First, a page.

Next Article in Journal
Water Productivity under Drought Conditions Estimated Using SEEA-Water
Next Article in Special Issue
Water Resources Assessment and Management in Drylands
Previous Article in Journal
Preliminary Study on the Removal of Steroidal Estrogens Using TiO2-Doped PVDF Ultrafiltration Membranes
Previous Article in Special Issue
Geospatial Techniques for Improved Water Management in Jordan
Article Menu

Export Article

Open AccessArticle
Water 2016, 8(4), 136; doi:10.3390/w8040136

Anthropogenic-Induced Changes in the Mechanism of Drylands Ephemeral Stream Recharge, Western Saudi Arabia

1
Water Desalination and Reuse Center, King Abdullah University of Science and Technology, Thuwal 23955-6900, Saudi Arabia
2
Department of Civil Engineering, COMSATS Institute of Information Technology, Abbottabad 22060, Pakistan
3
Department of Earth and Engineering Science, King Abdullah University of Science and Technology, Thuwal 23955-6900, Saudi Arabia
4
U.A. Whitaker College of Engineering, Florida Gulf Coast University, 10501 FGCU Boulevard South, Fort Myers, FL 33965-6565, USA
*
Author to whom correspondence should be addressed.
Academic Editor: Miklas Scholz
Received: 15 December 2015 / Revised: 23 February 2016 / Accepted: 18 March 2016 / Published: 7 April 2016
(This article belongs to the Special Issue Water Resources Assessment and Management in Drylands)
View Full-Text   |   Download PDF [6351 KB, uploaded 7 April 2016]   |  

Abstract

Wadi aquifers in Saudi Arabia historically have been recharged primarily by channel loss (infiltration) during floods. Historically, seasonal groundwater levels fluctuated from land surface to about 3 m below the surface. Agricultural irrigation pumping has lowered the water table up to 35 m below the surface. The geology surrounding the fluvial system at Wadi Qidayd consists of pelitic Precambrian rocks that contribute sediments ranging in size from mud to boulders to the alluvium. Sediments within the wadi channel consist of fining upward, downstream-dipping beds, causing channel floodwaters to pass through several sediment sequences, including several mud layers, before it can reach the water table. Investigation of the wadi aquifer using field observation, geological characterization, water-level monitoring, geophysical profiles, and a hypothetical model suggests a critical water level has been reached that affects the recharge of the aquifer. The wetted front can no longer reach the water table due to the water uptake in the wetting process, downstream deflection by the clay layers, and re-emergence of water at the surface with subsequent direct and diffusive evaporative loss, and likely uptake by deep-rooted acacia trees. In many areas of the wadi system, recharge can now occur only along the channel perimeter via fractured rocks that are in direct horizontal hydraulic connection to the permeable beds above and below the water table. View Full-Text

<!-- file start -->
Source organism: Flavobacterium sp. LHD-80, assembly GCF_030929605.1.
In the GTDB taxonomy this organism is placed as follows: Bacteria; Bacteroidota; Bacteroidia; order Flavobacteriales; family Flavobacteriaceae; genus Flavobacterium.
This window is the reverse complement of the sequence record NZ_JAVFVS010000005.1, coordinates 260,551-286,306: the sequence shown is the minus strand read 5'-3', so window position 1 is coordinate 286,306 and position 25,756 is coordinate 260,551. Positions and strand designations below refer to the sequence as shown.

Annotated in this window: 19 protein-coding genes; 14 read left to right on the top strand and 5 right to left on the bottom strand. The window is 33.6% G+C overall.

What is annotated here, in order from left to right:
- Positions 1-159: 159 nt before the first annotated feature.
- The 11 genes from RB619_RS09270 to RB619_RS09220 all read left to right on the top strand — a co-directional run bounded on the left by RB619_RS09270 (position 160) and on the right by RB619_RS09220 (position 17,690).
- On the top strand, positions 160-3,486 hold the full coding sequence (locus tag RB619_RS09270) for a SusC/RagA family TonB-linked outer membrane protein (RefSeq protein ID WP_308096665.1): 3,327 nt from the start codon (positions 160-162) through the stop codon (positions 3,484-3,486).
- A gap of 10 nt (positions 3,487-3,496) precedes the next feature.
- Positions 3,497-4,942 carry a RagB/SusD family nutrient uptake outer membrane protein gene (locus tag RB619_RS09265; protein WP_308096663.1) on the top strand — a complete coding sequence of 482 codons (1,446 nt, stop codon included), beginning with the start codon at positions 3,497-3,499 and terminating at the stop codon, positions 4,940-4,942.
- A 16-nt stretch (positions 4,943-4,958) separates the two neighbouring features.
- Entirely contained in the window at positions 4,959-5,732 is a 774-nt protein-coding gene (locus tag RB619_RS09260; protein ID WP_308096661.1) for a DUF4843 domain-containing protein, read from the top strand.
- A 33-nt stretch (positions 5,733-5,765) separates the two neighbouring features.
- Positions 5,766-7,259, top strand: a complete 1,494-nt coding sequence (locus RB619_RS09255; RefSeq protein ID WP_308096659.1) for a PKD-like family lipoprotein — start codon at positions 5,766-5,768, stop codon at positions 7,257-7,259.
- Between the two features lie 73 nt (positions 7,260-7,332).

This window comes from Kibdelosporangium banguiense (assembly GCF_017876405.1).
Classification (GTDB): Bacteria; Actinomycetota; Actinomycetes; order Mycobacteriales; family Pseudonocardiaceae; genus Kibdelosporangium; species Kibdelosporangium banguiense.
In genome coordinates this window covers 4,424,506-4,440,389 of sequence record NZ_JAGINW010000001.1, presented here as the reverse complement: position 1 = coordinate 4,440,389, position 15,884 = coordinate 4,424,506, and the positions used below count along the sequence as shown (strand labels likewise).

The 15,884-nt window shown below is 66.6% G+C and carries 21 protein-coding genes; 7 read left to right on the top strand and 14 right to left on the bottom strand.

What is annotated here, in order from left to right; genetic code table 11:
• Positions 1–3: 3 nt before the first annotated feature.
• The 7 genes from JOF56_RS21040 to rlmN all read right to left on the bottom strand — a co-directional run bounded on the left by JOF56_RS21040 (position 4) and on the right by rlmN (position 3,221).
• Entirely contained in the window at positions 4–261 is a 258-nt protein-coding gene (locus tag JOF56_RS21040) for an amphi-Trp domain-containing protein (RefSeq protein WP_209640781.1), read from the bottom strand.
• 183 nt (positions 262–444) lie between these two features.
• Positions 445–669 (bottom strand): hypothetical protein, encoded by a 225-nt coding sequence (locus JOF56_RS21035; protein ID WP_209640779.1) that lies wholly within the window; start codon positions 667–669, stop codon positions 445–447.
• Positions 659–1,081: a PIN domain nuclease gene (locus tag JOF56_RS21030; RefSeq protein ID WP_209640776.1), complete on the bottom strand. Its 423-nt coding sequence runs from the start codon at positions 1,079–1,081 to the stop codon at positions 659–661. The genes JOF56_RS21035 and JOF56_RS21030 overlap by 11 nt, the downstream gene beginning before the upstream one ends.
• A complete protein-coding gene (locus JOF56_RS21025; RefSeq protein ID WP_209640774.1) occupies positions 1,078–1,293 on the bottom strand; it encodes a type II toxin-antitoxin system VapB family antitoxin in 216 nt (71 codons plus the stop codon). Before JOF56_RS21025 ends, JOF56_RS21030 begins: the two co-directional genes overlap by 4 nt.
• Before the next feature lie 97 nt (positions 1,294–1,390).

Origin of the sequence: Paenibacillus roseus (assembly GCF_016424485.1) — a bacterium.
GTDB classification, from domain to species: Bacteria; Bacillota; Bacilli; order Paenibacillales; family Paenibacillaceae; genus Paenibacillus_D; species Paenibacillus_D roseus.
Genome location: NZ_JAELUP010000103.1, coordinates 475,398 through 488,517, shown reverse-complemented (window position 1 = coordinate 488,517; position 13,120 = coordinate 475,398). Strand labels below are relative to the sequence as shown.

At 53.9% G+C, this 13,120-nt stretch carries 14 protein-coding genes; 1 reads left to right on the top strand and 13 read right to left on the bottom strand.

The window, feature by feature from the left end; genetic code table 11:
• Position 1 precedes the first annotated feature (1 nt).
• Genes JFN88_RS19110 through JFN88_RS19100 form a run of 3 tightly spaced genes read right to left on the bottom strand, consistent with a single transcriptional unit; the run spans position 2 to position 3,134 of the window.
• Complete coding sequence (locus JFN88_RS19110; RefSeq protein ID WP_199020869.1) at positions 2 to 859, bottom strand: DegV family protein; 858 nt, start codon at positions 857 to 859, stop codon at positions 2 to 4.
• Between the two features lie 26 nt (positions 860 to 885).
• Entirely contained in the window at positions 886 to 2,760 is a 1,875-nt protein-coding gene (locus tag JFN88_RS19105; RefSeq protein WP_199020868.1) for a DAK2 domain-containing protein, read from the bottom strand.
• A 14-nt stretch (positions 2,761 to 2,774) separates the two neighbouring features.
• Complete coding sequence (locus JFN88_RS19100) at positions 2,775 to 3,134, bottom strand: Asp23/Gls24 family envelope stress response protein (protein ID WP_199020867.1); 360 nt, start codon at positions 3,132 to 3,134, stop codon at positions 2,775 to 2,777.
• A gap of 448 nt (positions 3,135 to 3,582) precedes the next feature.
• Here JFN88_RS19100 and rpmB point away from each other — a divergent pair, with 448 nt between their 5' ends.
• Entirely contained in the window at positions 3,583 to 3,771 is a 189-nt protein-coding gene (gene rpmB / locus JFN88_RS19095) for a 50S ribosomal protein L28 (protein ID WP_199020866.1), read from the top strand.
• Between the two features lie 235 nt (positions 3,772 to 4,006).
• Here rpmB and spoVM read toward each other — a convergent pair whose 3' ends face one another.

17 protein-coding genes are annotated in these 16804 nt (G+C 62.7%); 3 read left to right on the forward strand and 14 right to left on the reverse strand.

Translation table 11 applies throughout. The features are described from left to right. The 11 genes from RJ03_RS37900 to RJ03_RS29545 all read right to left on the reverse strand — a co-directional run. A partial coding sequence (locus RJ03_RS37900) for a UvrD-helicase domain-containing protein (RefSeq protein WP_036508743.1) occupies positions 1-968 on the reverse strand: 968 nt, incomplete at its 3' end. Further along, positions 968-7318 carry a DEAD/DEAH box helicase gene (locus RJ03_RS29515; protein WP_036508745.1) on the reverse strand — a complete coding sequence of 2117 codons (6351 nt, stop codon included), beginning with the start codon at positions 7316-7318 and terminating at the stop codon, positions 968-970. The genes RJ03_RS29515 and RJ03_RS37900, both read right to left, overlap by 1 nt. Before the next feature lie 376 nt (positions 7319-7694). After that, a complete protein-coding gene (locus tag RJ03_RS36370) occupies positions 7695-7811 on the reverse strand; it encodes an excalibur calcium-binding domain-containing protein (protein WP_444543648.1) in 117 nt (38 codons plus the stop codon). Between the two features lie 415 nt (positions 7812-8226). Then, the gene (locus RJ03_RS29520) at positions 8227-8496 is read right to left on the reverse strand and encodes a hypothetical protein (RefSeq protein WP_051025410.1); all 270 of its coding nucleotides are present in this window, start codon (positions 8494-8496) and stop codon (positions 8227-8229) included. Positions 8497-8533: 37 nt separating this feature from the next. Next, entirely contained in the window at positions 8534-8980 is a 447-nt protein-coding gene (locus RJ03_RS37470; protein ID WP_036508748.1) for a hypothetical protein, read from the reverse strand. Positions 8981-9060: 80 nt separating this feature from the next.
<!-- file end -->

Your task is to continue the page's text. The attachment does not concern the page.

Keywords: wadi aquifers; aquifer depletion; channel recharge; anthropogenic changes; fractured rock aquifer wadi aquifers; aquifer depletion; channel recharge; anthropogenic changes; fractured rock aquifer
This is an open access article distributed under the Creative Commons Attribution License which permits unrestricted use, distribution, and reproduction in any medium, provided the original work is properly cited. (CC BY 4.0).

Scifeed alert for new publications

Never miss any articles matching your research from any publisher
  • Get alerts for new papers matching your research
  • Find out the new papers from selected authors
  • Updated daily for 49'000+ journals and 6000+ publishers
  • Define your Scifeed now

SciFeed Share & Cite This Article

MDPI and ACS Style

Jadoon, K.Z.; Al-Mashharawi, S.; Hanafy, S.M.; Schuster, G.T.; Missimer, T.M. Anthropogenic-Induced Changes in the Mechanism of Drylands Ephemeral Stream Recharge, Western Saudi Arabia. Water 2016, 8, 136.

Show more citation formats Show less citations formats

Note that from the first issue of 2016, MDPI journals use article numbers instead of page numbers. See further details here.

Related Articles

Article Metrics

Article Access Statistics

1

Comments

[Return to top]
Water EISSN 2073-4441 Published by MDPI AG, Basel, Switzerland RSS E-Mail Table of Contents Alert
Back to Top